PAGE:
Amazon just got one step closer to crushing America's biggest clothing stores
Amazon just got one step closer to dominating department stores in clothing sales.
The ecommerce giant launched a new service called Prime Wardrobe on Tuesday that lets customers try on clothing before buying it.
Customers can order multiple items and then decide whether they want to keep any of the clothing or send it back.
If shoppers keep at least three items, they get 10% off their total purchase. Keeping five items will give them 20% off their purchase. Shipping is free both ways, and customers can leave returns by their front doors instead of visiting a postal office.
The program resembles other popular "box" services like Stitch Fix and Nordstrom-owned Trunk Club.
Prime Wardrobe is the latest in a string of new investments by Amazon into the apparel industry this year, including the recent launch of its own athleisure brand and the release of a camera style assistant called Echo Look.
This latest move makes Amazon an even bigger threat to department stores like Macy's, Nordstrom, and JCPenney, which have been battling years of declining shopper traffic to malls.
Amazon is expected to surpass Macy's this year to become the biggest apparel seller in the US this year, according to Cowen & Co.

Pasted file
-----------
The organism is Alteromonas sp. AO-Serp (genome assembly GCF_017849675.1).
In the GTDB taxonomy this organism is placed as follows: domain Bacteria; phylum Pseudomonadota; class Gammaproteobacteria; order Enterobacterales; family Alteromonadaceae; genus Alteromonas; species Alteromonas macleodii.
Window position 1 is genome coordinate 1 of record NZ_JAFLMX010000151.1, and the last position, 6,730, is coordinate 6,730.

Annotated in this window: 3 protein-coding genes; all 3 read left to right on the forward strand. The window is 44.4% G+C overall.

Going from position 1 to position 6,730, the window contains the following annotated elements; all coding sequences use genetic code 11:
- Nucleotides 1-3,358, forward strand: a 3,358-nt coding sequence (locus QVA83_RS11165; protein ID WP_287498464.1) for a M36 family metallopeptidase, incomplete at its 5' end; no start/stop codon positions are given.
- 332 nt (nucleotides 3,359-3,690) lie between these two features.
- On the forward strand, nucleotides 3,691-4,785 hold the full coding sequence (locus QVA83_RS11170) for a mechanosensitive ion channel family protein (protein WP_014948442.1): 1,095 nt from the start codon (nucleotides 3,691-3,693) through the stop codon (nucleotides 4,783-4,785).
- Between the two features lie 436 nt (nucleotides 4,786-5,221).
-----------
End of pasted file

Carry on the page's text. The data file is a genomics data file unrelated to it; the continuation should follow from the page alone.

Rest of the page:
The company's clothing and accessory sales are expected to grow nearly 30% next year, to $28 billion, according to the Cowen analysts. Macy's apparel sales, by comparison, are expected to drop 4%, to $22 billion, in the period.
As Amazon's sales grow, so will its share of the apparel market in the US.
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Amazon currently claims about 6.6% of the market. That share is expected to increase to 8.2% by next year and further expand to 16.2% within five years, according to Cowen analysts.
By 2021, Cowen expects Amazon to generate $62 billion in annual apparel sales. TJ Maxx is expected to be the No. 2 clothing seller, with $26 billion in sales, and Macy's is expected to claim the No. 3 spot, with $23 billion in sales.
A majority of customers still prefer to shop in department stores over Amazon for clothing, shoes, and accessories, however.
A recent survey by Cowen found that nearly 18% of consumers prefer to shop for those items on Amazon, compared to 40% who prefer to visit department stores.
Over the past couple of years, Amazon has ramped up its investment in fashion by launching its own private-label clothing brands and sponsoring the first New York men's fashion week.
The company has also hired executives from luxury fashion companies, such as Julie Gilhart, the Barneys New York fashion director whom Amazon reportedly hired as a consultant, and Vogue editor Caroline Palmer.
Also in the past few years, Amazon has started to shift its fashion strategy toward offering more high-end designer names such as Zac Posen and Stuart Weitzman.
That shift has had some industry experts scratching their heads. Luxury fashion websites are typically well merchandised and highly curated — not things for which Amazon is necessarily known.
Amazon also has the disadvantage of having no brick-and-mortar stores where shoppers can try on items or return purchases, he said.
But unlike most traditional department stores, Amazon offers free two-day shipping — even for its clothes — through its Prime membership program.
In a survey, shoppers told Cowen that Amazon Prime is the biggest lure for buying clothes on Amazon. They also praised Amazon's customer service and breadth of product reviews.
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